CHIRP: What was it like moving in your new place after everything you'd been through?
Hearn: I saved my own money and qualified for Homeless prevention funds through Heartland alliance. Heart Alliance paid my security deposit and I paid my first month's rent. I applied for an apartment paying market rent. It was a new development at 47th so Cottage, Shops and Lofts. The space was small but modern. I was approved for housing. They anticipated a move date for 6/1, then 7/1, then to 8/21. I was devastated and I grew worried . My exit date from the shelter was 7/1 with no room for an extension because I was considered a high functioning suvivor.
Princeton Park Homes allowed me to move in on 7/1. I was supposed to have been on my job and year but I explained my situation and was granted mercy. I was overwhelmed when I inserted my keys to unlock my doors. Tears of joy fell down my face as I walked the floors of my place. I held my baby tight and said "this is our new home!" We slept on an deflated air mattress. We didn't have batteries to blow it up. We had sheets and comforters to use for padding. We used a Styrofoam cooler for storagefor food because I didn't have a refrigerator until a day or two
CHIRP: Is it often you speak to those who are going (or went) through similar circumstances? Tell me a but about the conversations you have with those inspired by your story.
Hearn: Every chance I get, I speak with someone whose challenged with homelessness. I speak words of encouragement to them. I provide them with resourcesome in hopes,of them regaining strength to take a step towards recovery. I've had the opportunity to speak at schools and shelters. They were receptive to earn me because they could identify with me. They felt that I was one of their own because I could relate to the struggle.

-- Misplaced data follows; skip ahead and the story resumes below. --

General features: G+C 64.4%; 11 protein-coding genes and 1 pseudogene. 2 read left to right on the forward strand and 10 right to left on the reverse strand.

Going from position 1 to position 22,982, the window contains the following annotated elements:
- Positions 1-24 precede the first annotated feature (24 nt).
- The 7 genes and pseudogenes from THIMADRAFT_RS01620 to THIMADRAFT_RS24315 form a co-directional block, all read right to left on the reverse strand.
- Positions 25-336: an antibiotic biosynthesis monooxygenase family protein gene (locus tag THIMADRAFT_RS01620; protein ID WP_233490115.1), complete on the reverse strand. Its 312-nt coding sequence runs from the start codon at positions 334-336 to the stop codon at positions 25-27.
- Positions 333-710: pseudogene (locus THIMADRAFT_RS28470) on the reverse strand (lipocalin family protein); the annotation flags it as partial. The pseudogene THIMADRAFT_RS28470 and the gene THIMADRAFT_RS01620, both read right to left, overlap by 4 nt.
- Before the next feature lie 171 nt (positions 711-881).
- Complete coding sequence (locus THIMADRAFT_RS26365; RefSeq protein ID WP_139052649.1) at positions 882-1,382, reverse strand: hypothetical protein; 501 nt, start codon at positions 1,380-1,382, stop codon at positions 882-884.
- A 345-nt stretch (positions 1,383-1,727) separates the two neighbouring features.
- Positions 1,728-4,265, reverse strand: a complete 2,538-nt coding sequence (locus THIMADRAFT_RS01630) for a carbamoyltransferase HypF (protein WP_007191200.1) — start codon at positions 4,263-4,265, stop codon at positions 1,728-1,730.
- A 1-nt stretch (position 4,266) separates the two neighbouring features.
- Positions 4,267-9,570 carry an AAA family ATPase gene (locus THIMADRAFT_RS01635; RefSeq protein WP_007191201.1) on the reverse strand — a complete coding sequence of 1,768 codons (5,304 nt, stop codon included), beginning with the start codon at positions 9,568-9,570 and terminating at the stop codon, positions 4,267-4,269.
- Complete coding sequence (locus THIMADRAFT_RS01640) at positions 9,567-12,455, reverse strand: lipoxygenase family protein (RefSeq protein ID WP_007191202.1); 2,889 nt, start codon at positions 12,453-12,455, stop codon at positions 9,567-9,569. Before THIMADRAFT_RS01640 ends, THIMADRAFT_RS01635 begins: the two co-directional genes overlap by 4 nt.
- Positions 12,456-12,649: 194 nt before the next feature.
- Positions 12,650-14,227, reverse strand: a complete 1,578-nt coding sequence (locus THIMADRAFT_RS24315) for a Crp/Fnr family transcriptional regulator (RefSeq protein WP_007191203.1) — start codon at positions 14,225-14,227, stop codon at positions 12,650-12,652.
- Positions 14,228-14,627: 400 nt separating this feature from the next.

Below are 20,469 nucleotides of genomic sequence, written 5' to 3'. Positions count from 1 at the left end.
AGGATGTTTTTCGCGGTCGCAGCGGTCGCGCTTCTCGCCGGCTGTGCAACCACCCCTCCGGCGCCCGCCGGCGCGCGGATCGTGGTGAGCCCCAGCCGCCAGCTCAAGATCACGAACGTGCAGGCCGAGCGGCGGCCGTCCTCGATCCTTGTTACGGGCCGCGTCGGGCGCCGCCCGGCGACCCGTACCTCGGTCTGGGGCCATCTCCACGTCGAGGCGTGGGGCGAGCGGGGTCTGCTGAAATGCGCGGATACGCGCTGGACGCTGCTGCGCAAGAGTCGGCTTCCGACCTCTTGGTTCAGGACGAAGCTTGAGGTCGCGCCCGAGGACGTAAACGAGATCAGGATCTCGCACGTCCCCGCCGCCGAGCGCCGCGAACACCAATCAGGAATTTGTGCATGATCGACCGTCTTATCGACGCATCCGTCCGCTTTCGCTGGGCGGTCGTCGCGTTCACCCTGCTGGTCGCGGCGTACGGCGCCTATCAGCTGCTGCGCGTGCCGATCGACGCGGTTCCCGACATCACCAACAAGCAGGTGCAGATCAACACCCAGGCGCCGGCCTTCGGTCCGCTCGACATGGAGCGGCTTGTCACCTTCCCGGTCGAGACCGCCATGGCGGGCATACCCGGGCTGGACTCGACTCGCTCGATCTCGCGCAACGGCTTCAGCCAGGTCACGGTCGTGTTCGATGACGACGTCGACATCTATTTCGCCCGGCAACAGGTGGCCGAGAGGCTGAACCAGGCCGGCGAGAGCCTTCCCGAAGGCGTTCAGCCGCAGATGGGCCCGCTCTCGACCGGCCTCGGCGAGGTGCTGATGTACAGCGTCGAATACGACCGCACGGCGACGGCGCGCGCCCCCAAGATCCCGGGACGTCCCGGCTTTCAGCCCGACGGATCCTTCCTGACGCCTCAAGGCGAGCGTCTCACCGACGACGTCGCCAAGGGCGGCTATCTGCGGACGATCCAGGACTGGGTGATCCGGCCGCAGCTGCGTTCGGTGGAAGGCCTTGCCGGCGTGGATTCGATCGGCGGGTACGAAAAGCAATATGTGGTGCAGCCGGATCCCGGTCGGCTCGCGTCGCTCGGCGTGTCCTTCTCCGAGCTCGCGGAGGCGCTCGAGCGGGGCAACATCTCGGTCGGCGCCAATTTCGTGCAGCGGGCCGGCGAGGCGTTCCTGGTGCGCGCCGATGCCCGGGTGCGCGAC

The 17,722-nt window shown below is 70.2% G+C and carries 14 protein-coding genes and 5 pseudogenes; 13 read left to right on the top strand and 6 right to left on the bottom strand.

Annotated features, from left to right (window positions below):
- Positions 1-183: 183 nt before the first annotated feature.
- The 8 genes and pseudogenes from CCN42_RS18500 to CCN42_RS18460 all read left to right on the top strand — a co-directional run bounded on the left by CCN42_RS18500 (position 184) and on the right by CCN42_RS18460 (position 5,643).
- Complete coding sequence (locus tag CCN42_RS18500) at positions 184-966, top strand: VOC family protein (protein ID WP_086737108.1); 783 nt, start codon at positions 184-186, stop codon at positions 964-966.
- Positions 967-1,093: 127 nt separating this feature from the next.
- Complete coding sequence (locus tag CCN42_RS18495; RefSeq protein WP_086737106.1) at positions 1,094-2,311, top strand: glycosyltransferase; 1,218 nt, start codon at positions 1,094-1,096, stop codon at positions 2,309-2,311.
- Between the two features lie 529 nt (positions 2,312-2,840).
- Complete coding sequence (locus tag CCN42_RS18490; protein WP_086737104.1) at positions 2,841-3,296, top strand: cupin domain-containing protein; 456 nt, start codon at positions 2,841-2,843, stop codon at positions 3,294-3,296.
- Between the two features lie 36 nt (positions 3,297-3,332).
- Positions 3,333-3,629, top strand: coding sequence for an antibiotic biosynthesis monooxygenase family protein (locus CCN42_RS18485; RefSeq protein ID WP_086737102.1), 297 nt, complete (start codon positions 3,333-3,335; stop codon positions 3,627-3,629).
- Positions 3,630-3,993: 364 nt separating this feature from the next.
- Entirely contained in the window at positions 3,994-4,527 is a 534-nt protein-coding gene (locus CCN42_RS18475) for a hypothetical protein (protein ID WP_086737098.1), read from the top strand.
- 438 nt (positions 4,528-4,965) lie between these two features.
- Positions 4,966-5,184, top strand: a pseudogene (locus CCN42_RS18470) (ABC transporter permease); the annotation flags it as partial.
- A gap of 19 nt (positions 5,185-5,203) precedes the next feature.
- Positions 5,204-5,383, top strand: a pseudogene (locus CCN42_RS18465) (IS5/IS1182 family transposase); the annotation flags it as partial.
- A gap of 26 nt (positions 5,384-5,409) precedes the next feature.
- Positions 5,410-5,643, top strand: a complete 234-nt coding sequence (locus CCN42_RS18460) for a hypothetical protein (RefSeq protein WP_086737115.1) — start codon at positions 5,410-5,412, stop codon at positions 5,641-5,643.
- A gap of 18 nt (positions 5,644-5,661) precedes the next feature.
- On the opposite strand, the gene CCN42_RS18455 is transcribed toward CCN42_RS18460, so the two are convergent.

I think the city of Chicago needs more funds for housing the homeles. During my time of homelessness, there was a program called "Rapid Rehousing". I was told that I would be assisted by this program because I had a job. I was told that the shelter would match my savings, and the program would pay my rent for 2 years. The funds were depleted before I moved from the shelter.
CHIRP: What is next for you in this journey, what goals are you working on now?
Hearn: I will continue to strive for excellence, and be the best mother a child could ever need. I'm an aspiring model and actress. I search high and low for opportunities to perfect my craft. I dream of becoming a famous actress one day! I also desire to go back to school to become a news anchor.
CHIRP: Congratulations on being crowned Miss Voluptuous Diva!
Hearn: I competed in the Miss Voluptuous Diva USA 2015 Scholarship Pageant. It was held on 8/16/15 and was a great experience. The founder, Barbara Ellzey believed in inspiring , empowering and encouraging women despite their size and opposition. My self esteem and confidence was strengthed. It was like i transformed to a new person. The pageant birthed my dreams. I'm currently modeling for plus size women at M.H.OD., Michelle House of Design. Also, I've been casted in "Mya and Me", a Dixon Entertainment Production, up in March 6-8, 2016.
Listen to an interview with Jacqueline Hayes and WGN's Rick Kogan and visit the Chicago Help Initiative for more information on programs and partners.